Their elaborate rituals and festivals connected mostly with religious observances distinguish them from non-Kashmiri mainstream. They came up with a robust world and desire affirming worldview that challenges exploitative casteistic-Brahaminism and some of  its ritualistic scaffolding. In fact Kashmiris developed unique philosophical schools even in Buddhist period not to speak of Saivist period.
Of the cultural products like philosophical and religious aesthetic, we have been more autonomous than would ordinarily be imagined and have been better exporters than importers of a host of cultural products. Kashmiris have been distinguished in terms of nurturing history writing. For them temporality and thus history has been a vital question.  It would imply historical memory is not an irrelevant datum for them. What an irony that they alone should still be grappling with the questions of history and memory.
We need to consider an argument that has hardly been noted against integration that Sheikh Abdullah put forth through rejection of feudalism and historical and unique land reforms that alarmed both feudal and capitalist elements in India and probably questioned the idea of India that was getting consolidated despite socialistically oriented J L Nehru,which ultimately led to his arrest. Kashmir has given unique demonstration of communal harmony. Even Gandhi recognized this uniqueness.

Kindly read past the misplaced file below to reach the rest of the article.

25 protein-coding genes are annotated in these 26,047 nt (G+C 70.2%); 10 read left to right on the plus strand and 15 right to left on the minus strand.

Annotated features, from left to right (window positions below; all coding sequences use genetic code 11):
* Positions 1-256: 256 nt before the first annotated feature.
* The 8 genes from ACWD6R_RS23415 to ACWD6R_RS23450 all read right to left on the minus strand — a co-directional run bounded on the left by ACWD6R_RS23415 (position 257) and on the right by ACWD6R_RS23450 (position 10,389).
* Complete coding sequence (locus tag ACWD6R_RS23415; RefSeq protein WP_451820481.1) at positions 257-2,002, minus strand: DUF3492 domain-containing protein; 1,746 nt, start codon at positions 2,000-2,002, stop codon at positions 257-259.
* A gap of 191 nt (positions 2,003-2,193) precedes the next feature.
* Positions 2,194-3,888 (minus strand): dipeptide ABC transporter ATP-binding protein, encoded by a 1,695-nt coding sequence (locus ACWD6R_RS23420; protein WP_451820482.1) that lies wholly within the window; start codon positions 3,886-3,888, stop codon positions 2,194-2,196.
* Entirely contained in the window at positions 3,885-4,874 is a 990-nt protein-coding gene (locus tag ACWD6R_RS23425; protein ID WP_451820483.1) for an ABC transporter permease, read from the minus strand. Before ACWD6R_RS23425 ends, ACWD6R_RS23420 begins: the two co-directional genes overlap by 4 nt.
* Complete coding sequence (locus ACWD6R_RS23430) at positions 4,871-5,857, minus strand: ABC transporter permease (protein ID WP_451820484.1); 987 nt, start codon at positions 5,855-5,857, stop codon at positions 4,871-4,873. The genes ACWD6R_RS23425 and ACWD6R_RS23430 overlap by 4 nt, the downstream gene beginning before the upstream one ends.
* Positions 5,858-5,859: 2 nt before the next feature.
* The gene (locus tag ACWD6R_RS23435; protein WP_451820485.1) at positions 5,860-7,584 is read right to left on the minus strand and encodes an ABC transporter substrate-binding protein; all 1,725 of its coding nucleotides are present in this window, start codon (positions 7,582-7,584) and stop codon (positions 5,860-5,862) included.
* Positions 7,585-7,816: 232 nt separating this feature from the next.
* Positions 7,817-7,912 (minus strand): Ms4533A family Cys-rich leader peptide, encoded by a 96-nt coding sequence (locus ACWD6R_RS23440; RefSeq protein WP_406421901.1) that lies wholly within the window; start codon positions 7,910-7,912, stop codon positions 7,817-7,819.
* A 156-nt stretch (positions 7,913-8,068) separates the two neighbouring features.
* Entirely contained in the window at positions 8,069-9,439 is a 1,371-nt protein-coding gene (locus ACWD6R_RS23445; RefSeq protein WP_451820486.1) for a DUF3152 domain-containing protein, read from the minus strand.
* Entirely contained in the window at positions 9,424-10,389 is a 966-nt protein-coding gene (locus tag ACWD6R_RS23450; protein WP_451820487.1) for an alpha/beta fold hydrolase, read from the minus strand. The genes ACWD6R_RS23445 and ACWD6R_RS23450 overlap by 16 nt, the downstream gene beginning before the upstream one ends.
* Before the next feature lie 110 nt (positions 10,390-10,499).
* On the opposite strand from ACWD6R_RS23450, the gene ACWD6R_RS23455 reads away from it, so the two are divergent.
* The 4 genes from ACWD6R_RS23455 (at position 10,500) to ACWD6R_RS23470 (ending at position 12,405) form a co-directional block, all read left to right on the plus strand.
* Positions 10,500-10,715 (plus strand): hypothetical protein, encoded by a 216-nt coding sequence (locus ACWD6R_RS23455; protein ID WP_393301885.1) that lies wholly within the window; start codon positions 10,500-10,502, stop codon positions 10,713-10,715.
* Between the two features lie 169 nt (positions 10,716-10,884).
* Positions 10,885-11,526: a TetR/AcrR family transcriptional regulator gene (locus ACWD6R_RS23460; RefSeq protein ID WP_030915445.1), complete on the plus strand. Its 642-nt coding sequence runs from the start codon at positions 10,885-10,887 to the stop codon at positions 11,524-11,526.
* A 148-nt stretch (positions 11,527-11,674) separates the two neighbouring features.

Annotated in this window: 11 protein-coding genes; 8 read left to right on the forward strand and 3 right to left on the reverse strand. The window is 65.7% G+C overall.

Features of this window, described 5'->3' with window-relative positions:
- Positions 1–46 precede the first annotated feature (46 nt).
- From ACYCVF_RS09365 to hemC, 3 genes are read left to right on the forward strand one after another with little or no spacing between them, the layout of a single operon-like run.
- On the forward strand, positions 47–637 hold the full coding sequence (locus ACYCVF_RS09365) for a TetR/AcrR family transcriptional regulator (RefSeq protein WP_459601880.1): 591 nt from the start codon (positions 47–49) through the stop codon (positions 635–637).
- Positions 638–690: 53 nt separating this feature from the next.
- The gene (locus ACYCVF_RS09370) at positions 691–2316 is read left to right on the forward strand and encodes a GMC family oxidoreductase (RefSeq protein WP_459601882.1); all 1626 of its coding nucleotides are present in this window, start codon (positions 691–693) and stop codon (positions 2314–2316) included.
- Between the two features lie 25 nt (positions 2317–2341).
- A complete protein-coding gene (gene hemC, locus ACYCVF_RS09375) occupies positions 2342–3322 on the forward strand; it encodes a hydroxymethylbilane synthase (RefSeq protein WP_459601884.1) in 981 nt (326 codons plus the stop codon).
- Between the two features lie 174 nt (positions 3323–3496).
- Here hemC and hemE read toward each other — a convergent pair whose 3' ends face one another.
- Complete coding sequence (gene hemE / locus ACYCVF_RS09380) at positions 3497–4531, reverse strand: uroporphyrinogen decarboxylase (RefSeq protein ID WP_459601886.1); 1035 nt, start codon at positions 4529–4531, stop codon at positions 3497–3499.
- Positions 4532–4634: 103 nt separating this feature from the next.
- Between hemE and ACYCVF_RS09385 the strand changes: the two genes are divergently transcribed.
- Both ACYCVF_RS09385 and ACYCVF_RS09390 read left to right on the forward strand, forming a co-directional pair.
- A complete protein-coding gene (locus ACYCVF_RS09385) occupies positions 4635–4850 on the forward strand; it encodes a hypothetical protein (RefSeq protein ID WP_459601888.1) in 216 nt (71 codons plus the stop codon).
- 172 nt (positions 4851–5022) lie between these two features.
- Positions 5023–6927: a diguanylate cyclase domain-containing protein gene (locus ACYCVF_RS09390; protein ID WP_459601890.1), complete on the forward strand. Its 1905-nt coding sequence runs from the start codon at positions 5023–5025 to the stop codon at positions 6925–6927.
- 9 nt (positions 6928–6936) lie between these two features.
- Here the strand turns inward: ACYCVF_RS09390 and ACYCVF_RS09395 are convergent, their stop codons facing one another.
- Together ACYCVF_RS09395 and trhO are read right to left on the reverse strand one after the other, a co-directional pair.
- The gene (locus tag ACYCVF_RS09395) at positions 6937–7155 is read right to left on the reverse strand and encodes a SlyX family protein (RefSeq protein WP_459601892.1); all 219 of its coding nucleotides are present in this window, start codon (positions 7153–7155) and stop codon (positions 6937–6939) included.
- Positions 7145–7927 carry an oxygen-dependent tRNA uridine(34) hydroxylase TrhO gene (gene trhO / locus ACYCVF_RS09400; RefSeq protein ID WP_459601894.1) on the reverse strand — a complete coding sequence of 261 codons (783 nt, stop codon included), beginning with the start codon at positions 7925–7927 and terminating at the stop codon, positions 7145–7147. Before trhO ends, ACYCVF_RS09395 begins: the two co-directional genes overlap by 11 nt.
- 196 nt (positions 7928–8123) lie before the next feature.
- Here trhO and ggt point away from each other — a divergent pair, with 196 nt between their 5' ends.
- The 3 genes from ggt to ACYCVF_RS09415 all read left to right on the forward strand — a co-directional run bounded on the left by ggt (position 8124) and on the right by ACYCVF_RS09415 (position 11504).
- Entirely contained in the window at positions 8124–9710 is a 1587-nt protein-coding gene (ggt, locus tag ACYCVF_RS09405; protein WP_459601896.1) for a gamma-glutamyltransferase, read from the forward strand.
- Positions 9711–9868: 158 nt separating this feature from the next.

Anderson’s idea of imagined communities may here be invoked to press the point that as Kashmiris we don’t oppose India as such but the corrupt idea of nation state that forcefully hooks people in service of imaginary boundaries that only facilitate particular class interests. Kashmiris don’t want another nation state. They only want right to self-determine their future. I would vote for a Kashmir that stands as moral-spiritual space, a laboratory of inter religious and cross cultural dialogue, an idea that takes Sacred seriously in a secularized world.
A related argument against integrationist thesis is Kashmiri aesthetics that operates on principles that are perceived as rather dangerous by non-Kashmiri India philosophical  systems. Abhinavgupta and Kashmir Saivism have been marginalized in Indian philosophy departments despite the fact that India has no figure comparable to Abhinavagupta to project as its key aesthetician.
There are many more arguments against integrationist apology, would follow in future columns and suffice to conclude here on the note that one can invent arguments for anything, even the worst tyranny or absurdity but the arguments that convince, that can bring catharsis, that can heal evergreen wounds, that can erase memories of humiliation, pain and death are not there. Truth and Justice  can heal. Can we tell the truth about ourselves? Who can answer the question: Where is Justice for Kashmiris, for the wounded lion, for martyrs, for orphans, for countless other victims of post-1947 games of occupation?
http://kashmirreader.com/revisiting-drabu-bazaz-debate-19275

Reading Stories of Dante and Ibn Arabi

All things are to be loved in God, not outside God.